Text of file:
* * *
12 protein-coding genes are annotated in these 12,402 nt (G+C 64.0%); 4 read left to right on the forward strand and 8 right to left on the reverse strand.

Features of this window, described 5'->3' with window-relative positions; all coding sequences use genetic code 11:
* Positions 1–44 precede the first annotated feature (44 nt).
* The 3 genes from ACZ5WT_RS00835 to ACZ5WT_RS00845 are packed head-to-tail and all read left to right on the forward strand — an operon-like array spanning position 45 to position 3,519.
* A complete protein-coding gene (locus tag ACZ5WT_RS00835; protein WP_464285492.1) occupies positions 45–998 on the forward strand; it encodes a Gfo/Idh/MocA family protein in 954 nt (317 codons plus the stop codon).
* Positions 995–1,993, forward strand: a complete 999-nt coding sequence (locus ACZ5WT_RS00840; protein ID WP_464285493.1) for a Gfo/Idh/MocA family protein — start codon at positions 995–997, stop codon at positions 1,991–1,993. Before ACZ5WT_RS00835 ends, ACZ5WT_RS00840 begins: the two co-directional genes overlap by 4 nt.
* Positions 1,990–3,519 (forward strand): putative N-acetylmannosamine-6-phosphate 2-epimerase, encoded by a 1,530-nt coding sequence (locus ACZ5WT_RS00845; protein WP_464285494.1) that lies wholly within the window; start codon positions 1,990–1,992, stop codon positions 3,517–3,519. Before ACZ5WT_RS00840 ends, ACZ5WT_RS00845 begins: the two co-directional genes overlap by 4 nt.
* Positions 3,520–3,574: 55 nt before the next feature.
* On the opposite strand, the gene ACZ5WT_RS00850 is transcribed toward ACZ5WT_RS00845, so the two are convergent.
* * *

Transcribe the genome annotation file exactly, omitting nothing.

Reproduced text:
12 protein-coding genes are annotated in these 12,402 nt (G+C 64.0%); 4 read left to right on the forward strand and 8 right to left on the reverse strand.

Features of this window, described 5'->3' with window-relative positions; all coding sequences use genetic code 11:
* Positions 1–44 precede the first annotated feature (44 nt).
* The 3 genes from ACZ5WT_RS00835 to ACZ5WT_RS00845 are packed head-to-tail and all read left to right on the forward strand — an operon-like array spanning position 45 to position 3,519.
* A complete protein-coding gene (locus tag ACZ5WT_RS00835; protein WP_464285492.1) occupies positions 45–998 on the forward strand; it encodes a Gfo/Idh/MocA family protein in 954 nt (317 codons plus the stop codon).
* Positions 995–1,993, forward strand: a complete 999-nt coding sequence (locus ACZ5WT_RS00840; protein ID WP_464285493.1) for a Gfo/Idh/MocA family protein — start codon at positions 995–997, stop codon at positions 1,991–1,993. Before ACZ5WT_RS00835 ends, ACZ5WT_RS00840 begins: the two co-directional genes overlap by 4 nt.
* Positions 1,990–3,519 (forward strand): putative N-acetylmannosamine-6-phosphate 2-epimerase, encoded by a 1,530-nt coding sequence (locus ACZ5WT_RS00845; protein WP_464285494.1) that lies wholly within the window; start codon positions 1,990–1,992, stop codon positions 3,517–3,519. Before ACZ5WT_RS00840 ends, ACZ5WT_RS00845 begins: the two co-directional genes overlap by 4 nt.
* Positions 3,520–3,574: 55 nt before the next feature.
* On the opposite strand, the gene ACZ5WT_RS00850 is transcribed toward ACZ5WT_RS00845, so the two are convergent.